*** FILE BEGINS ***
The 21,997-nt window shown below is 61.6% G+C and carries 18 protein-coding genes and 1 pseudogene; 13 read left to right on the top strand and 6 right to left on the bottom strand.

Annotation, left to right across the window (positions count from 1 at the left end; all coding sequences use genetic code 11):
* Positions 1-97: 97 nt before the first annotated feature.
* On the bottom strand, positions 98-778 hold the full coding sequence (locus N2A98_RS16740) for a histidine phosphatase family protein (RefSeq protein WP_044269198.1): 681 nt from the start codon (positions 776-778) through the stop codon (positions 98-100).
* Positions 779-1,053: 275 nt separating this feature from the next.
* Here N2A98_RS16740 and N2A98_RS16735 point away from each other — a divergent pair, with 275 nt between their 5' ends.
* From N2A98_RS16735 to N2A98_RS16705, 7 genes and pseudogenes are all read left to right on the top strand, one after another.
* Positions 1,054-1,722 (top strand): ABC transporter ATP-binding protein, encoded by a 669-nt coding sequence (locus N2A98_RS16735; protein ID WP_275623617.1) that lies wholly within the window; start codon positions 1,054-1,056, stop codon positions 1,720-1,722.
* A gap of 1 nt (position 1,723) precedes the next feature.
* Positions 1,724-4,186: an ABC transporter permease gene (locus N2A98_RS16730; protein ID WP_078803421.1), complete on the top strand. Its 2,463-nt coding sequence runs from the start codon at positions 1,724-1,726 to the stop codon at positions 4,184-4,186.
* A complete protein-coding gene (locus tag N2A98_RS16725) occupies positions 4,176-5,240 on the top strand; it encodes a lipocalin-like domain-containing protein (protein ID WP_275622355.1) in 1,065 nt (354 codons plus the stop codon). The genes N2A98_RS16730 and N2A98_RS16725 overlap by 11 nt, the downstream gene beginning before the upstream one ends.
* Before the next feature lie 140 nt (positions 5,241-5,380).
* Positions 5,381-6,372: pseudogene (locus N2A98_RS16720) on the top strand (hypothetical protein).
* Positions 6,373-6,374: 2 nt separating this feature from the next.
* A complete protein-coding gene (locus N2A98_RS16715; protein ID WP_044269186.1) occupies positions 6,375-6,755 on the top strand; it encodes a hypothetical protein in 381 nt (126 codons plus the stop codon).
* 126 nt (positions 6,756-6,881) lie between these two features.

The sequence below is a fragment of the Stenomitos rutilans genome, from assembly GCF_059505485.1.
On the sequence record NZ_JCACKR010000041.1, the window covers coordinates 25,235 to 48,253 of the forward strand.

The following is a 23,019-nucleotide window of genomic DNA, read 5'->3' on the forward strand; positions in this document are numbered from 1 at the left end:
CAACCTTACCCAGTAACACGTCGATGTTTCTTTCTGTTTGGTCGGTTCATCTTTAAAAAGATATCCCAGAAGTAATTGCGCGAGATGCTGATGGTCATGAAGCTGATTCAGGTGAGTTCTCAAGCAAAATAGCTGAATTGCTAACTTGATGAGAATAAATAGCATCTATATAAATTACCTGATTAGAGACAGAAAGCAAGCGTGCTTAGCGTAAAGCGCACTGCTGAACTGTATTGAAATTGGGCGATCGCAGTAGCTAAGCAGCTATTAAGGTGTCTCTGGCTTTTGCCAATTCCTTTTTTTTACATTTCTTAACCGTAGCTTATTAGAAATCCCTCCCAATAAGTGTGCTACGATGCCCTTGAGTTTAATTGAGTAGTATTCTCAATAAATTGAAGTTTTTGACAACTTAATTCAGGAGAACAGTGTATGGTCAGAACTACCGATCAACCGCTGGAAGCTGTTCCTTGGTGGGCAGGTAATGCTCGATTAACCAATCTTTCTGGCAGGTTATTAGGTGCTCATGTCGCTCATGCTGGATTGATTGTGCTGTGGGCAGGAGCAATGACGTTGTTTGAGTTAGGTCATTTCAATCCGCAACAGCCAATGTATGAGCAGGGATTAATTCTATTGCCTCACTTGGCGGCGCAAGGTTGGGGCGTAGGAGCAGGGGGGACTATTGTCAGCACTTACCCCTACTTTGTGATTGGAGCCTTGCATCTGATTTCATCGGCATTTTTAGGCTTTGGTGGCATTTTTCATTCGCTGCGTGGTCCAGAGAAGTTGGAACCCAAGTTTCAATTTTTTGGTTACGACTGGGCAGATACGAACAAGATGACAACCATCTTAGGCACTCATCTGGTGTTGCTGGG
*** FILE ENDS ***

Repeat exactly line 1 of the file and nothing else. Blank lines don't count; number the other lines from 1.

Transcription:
The 21,997-nt window shown below is 61.6% G+C and carries 18 protein-coding genes and 1 pseudogene; 13 read left to right on the top strand and 6 right to left on the bottom strand.